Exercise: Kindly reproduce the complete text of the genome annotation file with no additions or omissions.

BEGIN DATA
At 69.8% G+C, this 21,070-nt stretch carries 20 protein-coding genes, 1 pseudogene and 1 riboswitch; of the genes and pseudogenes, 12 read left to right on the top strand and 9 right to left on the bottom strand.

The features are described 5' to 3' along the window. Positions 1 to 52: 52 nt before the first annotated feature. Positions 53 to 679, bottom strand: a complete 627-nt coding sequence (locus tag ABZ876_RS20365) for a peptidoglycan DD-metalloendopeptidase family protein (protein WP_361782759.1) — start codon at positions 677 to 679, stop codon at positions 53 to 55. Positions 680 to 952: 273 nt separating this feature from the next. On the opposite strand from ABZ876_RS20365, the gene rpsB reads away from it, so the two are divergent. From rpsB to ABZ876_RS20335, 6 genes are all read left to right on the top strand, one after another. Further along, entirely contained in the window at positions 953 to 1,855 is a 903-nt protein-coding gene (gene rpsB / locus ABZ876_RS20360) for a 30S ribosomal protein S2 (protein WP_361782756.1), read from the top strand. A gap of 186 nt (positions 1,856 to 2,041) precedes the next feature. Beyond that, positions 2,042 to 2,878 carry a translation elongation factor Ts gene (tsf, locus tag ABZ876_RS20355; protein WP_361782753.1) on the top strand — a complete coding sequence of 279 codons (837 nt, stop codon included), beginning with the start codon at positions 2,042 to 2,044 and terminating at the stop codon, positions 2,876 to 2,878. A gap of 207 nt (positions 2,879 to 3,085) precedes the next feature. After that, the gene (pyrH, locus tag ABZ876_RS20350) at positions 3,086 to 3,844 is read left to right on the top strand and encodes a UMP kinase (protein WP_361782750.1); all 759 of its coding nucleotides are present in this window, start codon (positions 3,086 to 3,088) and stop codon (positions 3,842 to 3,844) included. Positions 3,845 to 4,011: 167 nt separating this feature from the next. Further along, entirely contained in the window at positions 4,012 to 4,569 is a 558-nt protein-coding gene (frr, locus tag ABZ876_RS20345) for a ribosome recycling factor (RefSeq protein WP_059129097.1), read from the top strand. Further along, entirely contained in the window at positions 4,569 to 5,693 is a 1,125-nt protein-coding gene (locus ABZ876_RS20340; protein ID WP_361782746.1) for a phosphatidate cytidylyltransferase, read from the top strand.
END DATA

At 69.8% G+C, this 21,070-nt stretch carries 20 protein-coding genes, 1 pseudogene and 1 riboswitch; of the genes and pseudogenes, 12 read left to right on the top strand and 9 right to left on the bottom strand.

The features are described 5' to 3' along the window. Positions 1 to 52: 52 nt before the first annotated feature. Positions 53 to 679, bottom strand: a complete 627-nt coding sequence (locus tag ABZ876_RS20365) for a peptidoglycan DD-metalloendopeptidase family protein (protein WP_361782759.1) — start codon at positions 677 to 679, stop codon at positions 53 to 55. Positions 680 to 952: 273 nt separating this feature from the next. On the opposite strand from ABZ876_RS20365, the gene rpsB reads away from it, so the two are divergent. From rpsB to ABZ876_RS20335, 6 genes are all read left to right on the top strand, one after another. Further along, entirely contained in the window at positions 953 to 1,855 is a 903-nt protein-coding gene (gene rpsB / locus ABZ876_RS20360) for a 30S ribosomal protein S2 (protein WP_361782756.1), read from the top strand. A gap of 186 nt (positions 1,856 to 2,041) precedes the next feature. Beyond that, positions 2,042 to 2,878 carry a translation elongation factor Ts gene (tsf, locus tag ABZ876_RS20355; protein WP_361782753.1) on the top strand — a complete coding sequence of 279 codons (837 nt, stop codon included), beginning with the start codon at positions 2,042 to 2,044 and terminating at the stop codon, positions 2,876 to 2,878. A gap of 207 nt (positions 2,879 to 3,085) precedes the next feature. After that, the gene (pyrH, locus tag ABZ876_RS20350) at positions 3,086 to 3,844 is read left to right on the top strand and encodes a UMP kinase (protein WP_361782750.1); all 759 of its coding nucleotides are present in this window, start codon (positions 3,086 to 3,088) and stop codon (positions 3,842 to 3,844) included. Positions 3,845 to 4,011: 167 nt separating this feature from the next. Further along, entirely contained in the window at positions 4,012 to 4,569 is a 558-nt protein-coding gene (frr, locus tag ABZ876_RS20345) for a ribosome recycling factor (RefSeq protein WP_059129097.1), read from the top strand. Further along, entirely contained in the window at positions 4,569 to 5,693 is a 1,125-nt protein-coding gene (locus ABZ876_RS20340; protein ID WP_361782746.1) for a phosphatidate cytidylyltransferase, read from the top strand.